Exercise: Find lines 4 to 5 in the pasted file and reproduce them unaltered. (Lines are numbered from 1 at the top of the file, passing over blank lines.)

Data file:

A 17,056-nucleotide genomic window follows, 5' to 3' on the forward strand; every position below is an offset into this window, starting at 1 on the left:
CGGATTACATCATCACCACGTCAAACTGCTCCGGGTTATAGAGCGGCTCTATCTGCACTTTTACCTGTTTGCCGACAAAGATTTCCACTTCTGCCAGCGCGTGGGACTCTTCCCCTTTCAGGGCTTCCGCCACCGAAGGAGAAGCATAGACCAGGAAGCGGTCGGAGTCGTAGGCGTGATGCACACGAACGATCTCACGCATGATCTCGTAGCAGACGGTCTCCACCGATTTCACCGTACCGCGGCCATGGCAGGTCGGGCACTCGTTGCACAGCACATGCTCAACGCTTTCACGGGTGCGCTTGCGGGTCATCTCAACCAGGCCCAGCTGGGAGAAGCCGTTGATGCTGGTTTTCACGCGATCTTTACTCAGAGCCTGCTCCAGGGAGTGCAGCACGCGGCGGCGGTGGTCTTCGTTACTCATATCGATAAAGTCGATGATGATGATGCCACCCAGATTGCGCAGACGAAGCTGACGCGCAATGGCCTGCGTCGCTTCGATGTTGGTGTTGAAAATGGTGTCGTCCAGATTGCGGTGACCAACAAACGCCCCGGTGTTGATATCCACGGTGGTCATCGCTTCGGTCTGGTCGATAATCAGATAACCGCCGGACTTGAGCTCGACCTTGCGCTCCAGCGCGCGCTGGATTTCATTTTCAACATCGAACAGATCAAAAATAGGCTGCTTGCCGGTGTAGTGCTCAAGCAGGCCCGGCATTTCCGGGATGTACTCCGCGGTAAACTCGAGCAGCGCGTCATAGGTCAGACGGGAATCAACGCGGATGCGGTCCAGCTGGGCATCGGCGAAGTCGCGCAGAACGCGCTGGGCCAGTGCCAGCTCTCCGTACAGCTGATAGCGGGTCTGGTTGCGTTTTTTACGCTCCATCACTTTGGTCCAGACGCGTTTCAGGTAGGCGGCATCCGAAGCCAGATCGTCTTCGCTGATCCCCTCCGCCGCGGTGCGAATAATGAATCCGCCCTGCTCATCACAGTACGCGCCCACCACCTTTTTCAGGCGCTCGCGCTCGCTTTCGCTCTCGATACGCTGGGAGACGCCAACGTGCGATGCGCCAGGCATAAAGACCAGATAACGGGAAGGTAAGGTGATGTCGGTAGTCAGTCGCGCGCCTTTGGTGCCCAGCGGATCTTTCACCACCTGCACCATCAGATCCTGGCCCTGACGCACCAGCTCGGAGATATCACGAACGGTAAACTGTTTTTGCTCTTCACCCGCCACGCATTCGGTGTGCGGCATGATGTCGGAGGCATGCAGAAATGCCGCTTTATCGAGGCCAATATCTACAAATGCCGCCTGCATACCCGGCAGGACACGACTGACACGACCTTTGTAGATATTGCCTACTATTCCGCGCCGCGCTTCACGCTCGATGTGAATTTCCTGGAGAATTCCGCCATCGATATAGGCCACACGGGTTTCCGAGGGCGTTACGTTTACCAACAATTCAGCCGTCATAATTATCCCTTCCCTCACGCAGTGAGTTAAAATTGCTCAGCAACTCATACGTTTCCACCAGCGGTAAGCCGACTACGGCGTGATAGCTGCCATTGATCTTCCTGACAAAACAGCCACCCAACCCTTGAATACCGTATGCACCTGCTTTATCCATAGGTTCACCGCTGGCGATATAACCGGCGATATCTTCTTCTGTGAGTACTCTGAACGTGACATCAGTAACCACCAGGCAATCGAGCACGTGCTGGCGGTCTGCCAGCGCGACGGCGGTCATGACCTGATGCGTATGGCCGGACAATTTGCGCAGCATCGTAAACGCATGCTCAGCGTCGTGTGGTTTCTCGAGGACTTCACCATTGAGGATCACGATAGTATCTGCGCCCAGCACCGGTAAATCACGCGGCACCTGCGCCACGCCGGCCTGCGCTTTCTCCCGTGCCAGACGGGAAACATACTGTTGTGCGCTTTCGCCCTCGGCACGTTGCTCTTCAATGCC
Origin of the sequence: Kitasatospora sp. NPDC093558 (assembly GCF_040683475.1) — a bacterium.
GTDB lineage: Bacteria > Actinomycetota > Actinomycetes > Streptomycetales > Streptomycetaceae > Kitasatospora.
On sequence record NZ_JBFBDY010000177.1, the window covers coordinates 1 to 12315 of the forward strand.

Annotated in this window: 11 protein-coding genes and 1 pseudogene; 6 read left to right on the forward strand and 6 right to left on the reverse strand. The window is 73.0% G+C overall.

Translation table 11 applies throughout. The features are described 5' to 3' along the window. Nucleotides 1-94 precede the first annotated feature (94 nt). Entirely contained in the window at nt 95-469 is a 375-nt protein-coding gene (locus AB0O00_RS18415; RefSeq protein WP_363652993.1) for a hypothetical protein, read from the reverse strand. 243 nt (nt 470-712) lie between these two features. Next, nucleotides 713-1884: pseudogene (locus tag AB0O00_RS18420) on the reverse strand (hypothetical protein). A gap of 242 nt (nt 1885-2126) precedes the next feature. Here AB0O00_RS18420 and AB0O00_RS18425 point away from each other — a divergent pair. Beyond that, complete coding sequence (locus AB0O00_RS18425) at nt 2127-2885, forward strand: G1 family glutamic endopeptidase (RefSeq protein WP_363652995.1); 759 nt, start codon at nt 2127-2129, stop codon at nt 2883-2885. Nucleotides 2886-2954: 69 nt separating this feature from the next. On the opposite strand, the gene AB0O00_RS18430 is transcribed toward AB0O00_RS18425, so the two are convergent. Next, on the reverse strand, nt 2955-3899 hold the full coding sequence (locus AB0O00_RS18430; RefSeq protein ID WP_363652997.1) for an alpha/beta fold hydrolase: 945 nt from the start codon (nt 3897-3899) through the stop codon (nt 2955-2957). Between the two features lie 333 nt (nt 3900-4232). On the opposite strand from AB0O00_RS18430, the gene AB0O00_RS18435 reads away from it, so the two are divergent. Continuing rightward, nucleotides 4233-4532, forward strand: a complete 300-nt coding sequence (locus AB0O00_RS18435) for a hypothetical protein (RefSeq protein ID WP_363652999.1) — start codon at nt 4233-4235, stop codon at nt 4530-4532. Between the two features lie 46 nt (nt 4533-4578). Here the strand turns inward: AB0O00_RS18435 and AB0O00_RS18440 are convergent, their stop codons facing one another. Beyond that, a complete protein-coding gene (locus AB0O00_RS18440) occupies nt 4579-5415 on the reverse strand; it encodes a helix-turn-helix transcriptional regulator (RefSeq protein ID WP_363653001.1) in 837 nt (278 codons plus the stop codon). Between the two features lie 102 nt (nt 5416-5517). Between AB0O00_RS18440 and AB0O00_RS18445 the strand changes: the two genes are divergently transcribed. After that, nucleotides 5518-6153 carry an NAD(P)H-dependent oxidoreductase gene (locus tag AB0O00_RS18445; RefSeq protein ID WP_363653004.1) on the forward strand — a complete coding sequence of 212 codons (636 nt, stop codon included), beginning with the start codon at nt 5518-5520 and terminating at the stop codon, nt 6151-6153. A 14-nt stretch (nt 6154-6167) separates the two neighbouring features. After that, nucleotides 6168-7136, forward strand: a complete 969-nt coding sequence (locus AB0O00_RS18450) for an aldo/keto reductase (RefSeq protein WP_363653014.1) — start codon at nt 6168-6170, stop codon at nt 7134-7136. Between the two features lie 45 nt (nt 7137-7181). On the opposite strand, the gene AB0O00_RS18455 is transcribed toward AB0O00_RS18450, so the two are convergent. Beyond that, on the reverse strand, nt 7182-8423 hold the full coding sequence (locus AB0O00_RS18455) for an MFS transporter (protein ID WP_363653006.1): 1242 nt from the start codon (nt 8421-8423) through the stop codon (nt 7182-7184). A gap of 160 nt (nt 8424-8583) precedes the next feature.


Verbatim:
GTDB lineage: Bacteria > Actinomycetota > Actinomycetes > Streptomycetales > Streptomycetaceae > Kitasatospora.
On sequence record NZ_JBFBDY010000177.1, the window covers coordinates 1 to 12315 of the forward strand.